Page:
Brown Bear and the Bandits Live @ Stereo

Posted on April 11, 2012


Stereo was the venue for the latest A Quiet Night In – a “mini music festival” aiming to put together some of the best line-ups of new Scottish bands – with Brown Bear and the Bandits playing their debut Glasgow headline show, and a top supporting cast pulling the punters to Renfield Lane.

First up was Fole, an alternative-acoustic act consisting of guitar, xylophone and percussion, and an additional female vocal for the evening, which definitely helped to create a fuller sound. Their summery vibes gave me the feeling that with a bit of time and exposure they could have quite a few sing-along’s on their hands.

Michael Cassidy followed and played a number of songs from his forthcoming debut album; the Paisley singer-songwriter is someone I have seen several times before and have always enjoyed, and he impressed once again.

A very Spanish-feeling opener grabbed my attention immediately, with Cassidy’s strong vocal holding it for the remainder of his time on stage. A rather noisy crowd did little to taper my enjoyment, with Everybody’s Scared being the highlight of a confident set.

Next were eight-piece folk/indie/pop outfit Randolph’s Leap. With a collection of delightfully catchy, witty songs they made an immediate impression, incorporating brass and strings into more traditional folk elements to create a much more interesting sound.

However, the set’s highlight was a solo effort from frontman Adam Ross  about becoming an over-the-phone psychic, which included what is surely one of my favourite lyrics of all time, “I went for pakora with Derek Acorah”.

Despite the humour the band have some seriously good songs. As the band mentioned themselves, they may be a bit twee for some but they are a very good live band, and if their onstage dancing is anything to go by then it appears to be a very fun band to be in as well. Tonight was my first encounter of Randolph’s Leap and it certainly won’t be my last.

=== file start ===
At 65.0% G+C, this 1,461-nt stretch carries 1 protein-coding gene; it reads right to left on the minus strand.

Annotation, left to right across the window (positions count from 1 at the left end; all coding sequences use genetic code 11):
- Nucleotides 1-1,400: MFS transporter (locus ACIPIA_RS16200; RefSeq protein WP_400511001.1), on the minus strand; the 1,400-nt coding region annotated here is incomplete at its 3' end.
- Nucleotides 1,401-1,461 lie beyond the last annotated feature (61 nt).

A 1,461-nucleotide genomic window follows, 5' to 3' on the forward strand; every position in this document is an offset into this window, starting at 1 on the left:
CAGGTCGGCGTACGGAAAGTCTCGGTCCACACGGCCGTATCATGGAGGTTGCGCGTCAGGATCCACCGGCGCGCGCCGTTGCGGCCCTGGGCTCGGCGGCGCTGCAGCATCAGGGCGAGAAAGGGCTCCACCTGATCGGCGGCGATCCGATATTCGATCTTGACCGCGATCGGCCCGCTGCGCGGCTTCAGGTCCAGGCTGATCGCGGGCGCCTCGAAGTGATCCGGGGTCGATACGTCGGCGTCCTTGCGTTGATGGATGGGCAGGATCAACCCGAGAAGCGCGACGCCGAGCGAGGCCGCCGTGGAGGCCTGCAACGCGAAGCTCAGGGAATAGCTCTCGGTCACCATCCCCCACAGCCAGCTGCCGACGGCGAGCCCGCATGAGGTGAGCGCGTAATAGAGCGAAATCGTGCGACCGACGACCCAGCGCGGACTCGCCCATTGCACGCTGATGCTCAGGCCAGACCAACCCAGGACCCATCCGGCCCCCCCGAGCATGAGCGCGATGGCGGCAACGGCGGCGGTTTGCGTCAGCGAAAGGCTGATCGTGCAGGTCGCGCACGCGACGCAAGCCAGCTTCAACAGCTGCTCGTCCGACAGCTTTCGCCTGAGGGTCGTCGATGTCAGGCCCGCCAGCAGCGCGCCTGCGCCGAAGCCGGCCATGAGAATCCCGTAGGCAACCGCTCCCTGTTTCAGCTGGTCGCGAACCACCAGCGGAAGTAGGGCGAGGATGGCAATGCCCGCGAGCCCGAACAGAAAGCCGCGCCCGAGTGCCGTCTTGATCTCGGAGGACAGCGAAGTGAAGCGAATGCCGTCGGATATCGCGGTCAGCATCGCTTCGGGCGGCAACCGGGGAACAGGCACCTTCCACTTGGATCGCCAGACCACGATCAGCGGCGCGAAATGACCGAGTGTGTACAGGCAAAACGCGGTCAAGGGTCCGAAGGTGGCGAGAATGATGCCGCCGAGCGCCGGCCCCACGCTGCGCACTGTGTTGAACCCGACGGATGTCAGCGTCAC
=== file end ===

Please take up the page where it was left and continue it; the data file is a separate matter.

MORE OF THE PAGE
Finally, headliners Brow Bear & the Bandits who as well as playing their first headline show were also launching the Truth or Dare EP, meaning this was a big night for the band. As they arrived on stage they immediately burst into their own brand of up tempo Celtic influenced rock. Matt Hickman’s at times gruff vocal lead the band through an energetic set while Stewart MacArthur’s bass lines provided an excellent, powerful groove throughout.

The instrumental interlude Celtic Jam went down a storm, and this is when the band really excels – when they’re jumping around the stage, getting lost in their upbeat, folky moments.

However, the Ayrshire band have much more to offer than just up tempo folk. Songs like War of Loves and The Chase are ready made for radio with pop hooks to spare.

An energetic set came to a thumping close with an encore of the EP’s title track Truth or Dare. On this showing Brown Bear & the Bandits reputation as a great live act and a talented new band will only continue to grow.

Review by Scott Logan


Brown Bear and the Bandits

Randolph’s Leap

Michael Cassidy


A Quiet Night In

Posted in: Live Reviews